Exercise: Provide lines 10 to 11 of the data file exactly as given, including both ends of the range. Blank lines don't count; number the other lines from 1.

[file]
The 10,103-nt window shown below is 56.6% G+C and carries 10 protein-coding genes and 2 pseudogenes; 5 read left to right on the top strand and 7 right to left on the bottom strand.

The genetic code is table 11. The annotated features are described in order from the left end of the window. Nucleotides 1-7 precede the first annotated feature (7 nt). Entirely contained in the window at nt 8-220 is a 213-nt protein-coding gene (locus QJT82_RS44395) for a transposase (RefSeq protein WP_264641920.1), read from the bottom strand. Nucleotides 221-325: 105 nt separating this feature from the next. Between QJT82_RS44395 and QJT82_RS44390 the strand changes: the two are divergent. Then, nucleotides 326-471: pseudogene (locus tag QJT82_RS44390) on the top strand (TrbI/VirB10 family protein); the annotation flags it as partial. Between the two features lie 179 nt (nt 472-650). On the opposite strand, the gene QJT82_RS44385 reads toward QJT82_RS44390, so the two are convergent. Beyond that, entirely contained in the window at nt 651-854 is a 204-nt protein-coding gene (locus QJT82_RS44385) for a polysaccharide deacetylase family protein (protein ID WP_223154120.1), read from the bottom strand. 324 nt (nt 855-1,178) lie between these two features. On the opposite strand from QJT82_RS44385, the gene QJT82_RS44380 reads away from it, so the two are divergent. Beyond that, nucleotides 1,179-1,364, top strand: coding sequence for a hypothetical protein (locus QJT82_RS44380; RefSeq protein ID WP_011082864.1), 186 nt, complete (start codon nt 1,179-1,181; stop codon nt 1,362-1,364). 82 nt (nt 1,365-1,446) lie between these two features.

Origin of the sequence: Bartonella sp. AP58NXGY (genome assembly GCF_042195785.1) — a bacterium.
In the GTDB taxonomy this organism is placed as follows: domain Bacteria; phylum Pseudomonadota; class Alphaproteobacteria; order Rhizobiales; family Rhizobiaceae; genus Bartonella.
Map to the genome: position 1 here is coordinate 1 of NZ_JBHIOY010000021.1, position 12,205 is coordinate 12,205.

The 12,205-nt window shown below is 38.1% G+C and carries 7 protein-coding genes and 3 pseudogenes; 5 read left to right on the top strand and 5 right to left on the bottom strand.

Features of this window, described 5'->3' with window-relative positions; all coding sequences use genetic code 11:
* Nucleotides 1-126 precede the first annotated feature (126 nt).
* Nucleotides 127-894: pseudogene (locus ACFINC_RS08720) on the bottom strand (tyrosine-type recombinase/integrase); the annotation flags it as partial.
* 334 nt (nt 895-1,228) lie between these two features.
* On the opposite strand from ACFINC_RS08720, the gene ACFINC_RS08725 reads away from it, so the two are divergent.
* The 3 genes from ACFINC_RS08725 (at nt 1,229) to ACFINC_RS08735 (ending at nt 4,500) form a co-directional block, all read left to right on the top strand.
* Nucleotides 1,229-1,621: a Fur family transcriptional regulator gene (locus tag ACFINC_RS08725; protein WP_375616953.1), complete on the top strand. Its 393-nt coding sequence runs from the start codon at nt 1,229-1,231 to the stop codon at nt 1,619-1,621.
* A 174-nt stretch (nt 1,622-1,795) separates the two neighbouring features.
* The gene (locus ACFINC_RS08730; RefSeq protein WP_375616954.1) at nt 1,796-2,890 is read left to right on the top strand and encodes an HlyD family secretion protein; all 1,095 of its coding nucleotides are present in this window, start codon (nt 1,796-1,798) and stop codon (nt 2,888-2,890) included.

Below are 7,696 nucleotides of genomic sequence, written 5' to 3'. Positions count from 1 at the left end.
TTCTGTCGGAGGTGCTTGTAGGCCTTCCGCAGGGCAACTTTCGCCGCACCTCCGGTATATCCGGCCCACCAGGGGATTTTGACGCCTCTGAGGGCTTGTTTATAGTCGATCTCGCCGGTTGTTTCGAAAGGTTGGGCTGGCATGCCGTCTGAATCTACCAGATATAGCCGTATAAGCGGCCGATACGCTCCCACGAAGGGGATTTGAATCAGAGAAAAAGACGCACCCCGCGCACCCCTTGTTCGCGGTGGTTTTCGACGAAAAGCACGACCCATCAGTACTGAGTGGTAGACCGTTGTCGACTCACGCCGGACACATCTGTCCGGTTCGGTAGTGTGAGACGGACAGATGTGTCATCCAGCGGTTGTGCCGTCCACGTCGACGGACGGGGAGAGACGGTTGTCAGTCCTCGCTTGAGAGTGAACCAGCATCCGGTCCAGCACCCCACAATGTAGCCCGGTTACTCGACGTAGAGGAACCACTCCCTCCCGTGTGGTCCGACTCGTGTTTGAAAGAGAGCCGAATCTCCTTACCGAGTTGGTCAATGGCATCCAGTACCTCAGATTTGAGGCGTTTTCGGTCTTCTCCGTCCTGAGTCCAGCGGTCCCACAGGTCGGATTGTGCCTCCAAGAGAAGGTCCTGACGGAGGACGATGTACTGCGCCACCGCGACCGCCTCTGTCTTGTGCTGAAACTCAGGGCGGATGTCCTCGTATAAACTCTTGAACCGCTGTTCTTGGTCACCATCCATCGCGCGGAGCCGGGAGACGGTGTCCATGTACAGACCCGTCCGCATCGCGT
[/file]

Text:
* 334 nt (nt 895-1,228) lie between these two features.
* On the opposite strand from ACFINC_RS08720, the gene ACFINC_RS08725 reads away from it, so the two are divergent.